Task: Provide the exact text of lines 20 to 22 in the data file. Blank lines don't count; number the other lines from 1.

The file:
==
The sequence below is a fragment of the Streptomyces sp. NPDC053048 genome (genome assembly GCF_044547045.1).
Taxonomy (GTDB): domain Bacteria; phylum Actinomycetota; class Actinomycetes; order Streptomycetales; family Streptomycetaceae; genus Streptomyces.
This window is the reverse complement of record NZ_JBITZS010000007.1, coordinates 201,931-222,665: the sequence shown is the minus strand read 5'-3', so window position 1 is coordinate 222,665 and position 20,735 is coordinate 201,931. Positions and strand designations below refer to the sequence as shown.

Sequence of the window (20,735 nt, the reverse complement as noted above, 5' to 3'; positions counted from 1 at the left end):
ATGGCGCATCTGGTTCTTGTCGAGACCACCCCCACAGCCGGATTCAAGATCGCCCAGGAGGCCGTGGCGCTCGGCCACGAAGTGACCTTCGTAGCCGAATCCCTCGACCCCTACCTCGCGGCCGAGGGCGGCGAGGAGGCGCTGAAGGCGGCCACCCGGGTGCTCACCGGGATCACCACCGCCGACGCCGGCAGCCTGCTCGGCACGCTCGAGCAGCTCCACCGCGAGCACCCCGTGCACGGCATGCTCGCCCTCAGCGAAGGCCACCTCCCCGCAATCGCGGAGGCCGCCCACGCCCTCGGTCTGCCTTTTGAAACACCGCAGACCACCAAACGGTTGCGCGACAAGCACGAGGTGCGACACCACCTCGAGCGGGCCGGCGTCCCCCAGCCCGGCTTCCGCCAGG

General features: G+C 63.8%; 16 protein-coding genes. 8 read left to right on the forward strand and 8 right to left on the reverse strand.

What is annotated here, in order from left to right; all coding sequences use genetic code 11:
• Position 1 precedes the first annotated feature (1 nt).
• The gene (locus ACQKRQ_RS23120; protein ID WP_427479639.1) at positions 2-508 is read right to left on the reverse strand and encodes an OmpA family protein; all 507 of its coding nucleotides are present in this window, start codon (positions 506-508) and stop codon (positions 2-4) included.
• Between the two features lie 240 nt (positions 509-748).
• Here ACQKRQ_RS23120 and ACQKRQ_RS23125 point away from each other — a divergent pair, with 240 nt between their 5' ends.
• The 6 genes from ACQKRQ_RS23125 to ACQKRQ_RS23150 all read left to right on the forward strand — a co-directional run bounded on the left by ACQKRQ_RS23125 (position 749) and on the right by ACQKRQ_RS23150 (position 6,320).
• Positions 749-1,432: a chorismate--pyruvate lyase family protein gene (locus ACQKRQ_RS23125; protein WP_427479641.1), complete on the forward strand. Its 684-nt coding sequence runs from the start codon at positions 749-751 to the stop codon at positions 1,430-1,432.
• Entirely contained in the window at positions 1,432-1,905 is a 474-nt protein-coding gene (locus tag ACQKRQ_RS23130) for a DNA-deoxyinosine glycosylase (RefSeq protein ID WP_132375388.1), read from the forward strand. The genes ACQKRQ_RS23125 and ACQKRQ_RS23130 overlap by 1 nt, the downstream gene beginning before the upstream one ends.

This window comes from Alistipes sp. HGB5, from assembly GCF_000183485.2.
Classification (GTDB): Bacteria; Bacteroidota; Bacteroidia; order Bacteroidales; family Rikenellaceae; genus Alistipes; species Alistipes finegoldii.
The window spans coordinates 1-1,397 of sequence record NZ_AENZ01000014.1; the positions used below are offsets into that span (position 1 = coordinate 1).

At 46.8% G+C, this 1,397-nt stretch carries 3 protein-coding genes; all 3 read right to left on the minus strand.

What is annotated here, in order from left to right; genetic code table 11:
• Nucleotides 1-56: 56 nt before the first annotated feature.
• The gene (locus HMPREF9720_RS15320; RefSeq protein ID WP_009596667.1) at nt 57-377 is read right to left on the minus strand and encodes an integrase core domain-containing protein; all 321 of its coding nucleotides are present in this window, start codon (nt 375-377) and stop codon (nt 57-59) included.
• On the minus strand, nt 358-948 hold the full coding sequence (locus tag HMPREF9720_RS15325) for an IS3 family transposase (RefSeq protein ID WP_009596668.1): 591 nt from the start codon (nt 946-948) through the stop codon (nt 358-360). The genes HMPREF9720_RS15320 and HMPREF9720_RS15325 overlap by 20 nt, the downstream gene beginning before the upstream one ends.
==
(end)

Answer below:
• Nucleotides 1-56: 56 nt before the first annotated feature.
• The gene (locus HMPREF9720_RS15320; RefSeq protein ID WP_009596667.1) at nt 57-377 is read right to left on the minus strand and encodes an integrase core domain-containing protein; all 321 of its coding nucleotides are present in this window, start codon (nt 375-377) and stop codon (nt 57-59) included.
• On the minus strand, nt 358-948 hold the full coding sequence (locus tag HMPREF9720_RS15325) for an IS3 family transposase (RefSeq protein ID WP_009596668.1): 591 nt from the start codon (nt 946-948) through the stop codon (nt 358-360). The genes HMPREF9720_RS15320 and HMPREF9720_RS15325 overlap by 20 nt, the downstream gene beginning before the upstream one ends.